Later that night Paul peers out the window of his boarding school dorm and sees Bigfoot standing on the lawn waving at him. Bigfoot tells him that his dad, a forest ranger named Will (Maurice Grandmaison), is in terrible danger. Paul knows better than to doubt a midnight warning from Bigfoot himself and before you know it’s he’s hitchhiking through the snowy mountains of northern California. After scoring a ride with a friendly trucker and his dog, Paul heads into the woods where we see pretty much every animal known to man and then, eventually, he finds his dad. It turns out a tiger has escaped from a circus and is roaming the area just before some obnoxious bigwig who hangs out with sexy martini sipping bikini girls is going to open his resort for tourist season. Will tries to send Paul home but he’s not having any of it. Soon enough, Paul is accompanying his dad and his Native American friend Jim (John Tallman) and a US Marshall/big game hunter named Morgan Hicks (Griffin Casey) into the woods to find the tiger and save the day. Bigfoot, however, is hanging out and Hicks wants to shoot him, stuff him and charge a small fortune to let tourists gawk at his corpse!

    As nutty as you’d expect from the guy who assembled the amazing Night Train To Terror, and just like in that screwy film we once again get a ridiculously annoying but undeniably theme song (over the end credits this time). The movie also features a weird selection of animals throughout the movie (supplied by Jungle Exotics according to the end credits), some of whom appear more tame than others: watch for leashes holding the wolves in place and hey, those friendly raccoons that Ranger Will lives with might not be so friendly after all, even if they sure do love their strawberry preserves.

    Bigfoot himself gets a fair amount of screen time here and the makeup effects that bring him to life are kind of cool in an eighties sort of way. The performances are not very good at all, though credit where it’s due, Eric Foster comes out of this one in much better shape than any of the adults who populate the cast. Throw in some really weird dubbing (Will sounds a little bit like Waylon Jennings), a gratuitous drunken biker scenes (complete with scores of empty Corona bottles) and an ancient and wise Indian shaman named Red Hawk (Foster Hood) who has risen from the dead to help and this one winds up a winner!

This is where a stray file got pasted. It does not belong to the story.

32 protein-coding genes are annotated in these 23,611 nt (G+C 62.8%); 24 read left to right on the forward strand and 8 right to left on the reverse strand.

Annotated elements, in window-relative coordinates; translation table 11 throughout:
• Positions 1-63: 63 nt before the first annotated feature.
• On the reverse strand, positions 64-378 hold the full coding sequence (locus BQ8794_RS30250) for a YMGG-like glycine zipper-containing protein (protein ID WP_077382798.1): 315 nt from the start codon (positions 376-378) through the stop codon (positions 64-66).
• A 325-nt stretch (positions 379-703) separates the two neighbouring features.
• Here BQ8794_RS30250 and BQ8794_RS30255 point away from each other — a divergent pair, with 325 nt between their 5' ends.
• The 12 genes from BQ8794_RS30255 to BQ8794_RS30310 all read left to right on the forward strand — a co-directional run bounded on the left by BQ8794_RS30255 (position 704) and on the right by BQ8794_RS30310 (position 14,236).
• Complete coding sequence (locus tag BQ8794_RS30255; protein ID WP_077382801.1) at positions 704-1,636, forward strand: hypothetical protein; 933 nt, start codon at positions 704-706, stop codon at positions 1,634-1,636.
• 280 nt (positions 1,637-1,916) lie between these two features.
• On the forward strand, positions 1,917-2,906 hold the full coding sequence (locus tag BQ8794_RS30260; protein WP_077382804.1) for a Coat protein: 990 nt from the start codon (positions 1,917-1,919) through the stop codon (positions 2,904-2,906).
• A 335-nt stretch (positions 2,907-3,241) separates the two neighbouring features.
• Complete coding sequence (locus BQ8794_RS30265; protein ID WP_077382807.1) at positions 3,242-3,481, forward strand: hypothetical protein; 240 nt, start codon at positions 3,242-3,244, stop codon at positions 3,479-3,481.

In Search Of Bigfoot was transferred from its original 16mm negative and is presented in its proper 1.33.1 fullframe aspect ratio. It looks like a documentary shot outdoors in the seventies on 16mm stock should look – grainy and gritty – but it’s clean in regards to any serious print damage and color reproduction is typically quite strong. Cry Wilderness is a more polished production and the 1.78.1 anamorphic widescreen transfer taken from the original 35mm negative looks about as good as you can realistically expect it to. There are some wonky looking stock footage inserts used in the early part of the movie that stick out like a sore thumb but that’s no fault of the transfer. Aside from those shots, generally the movie is clean, colorful and quite impressive in both detail and texture.

    Both films get English language Dolby Digital Mono sound mixes with no alternate language options or subtitles provided. There’s a little bit of hiss here and there if you really listen for it but most won’t find it an issue at all. Dialogue is clean and clear on both films and levels are properly balanced throughout each production.

    There are no extras on the disc aside from static menus and chapter selection.
    The Final Word:

    Vinegar Syndrome’s DVD release of In Search Of Bigfoot and Cry Wilderness is a lot of fun. If you’re into esoteric documentaries, really strange kid’s movies or Bigfoot films in general then dive right in!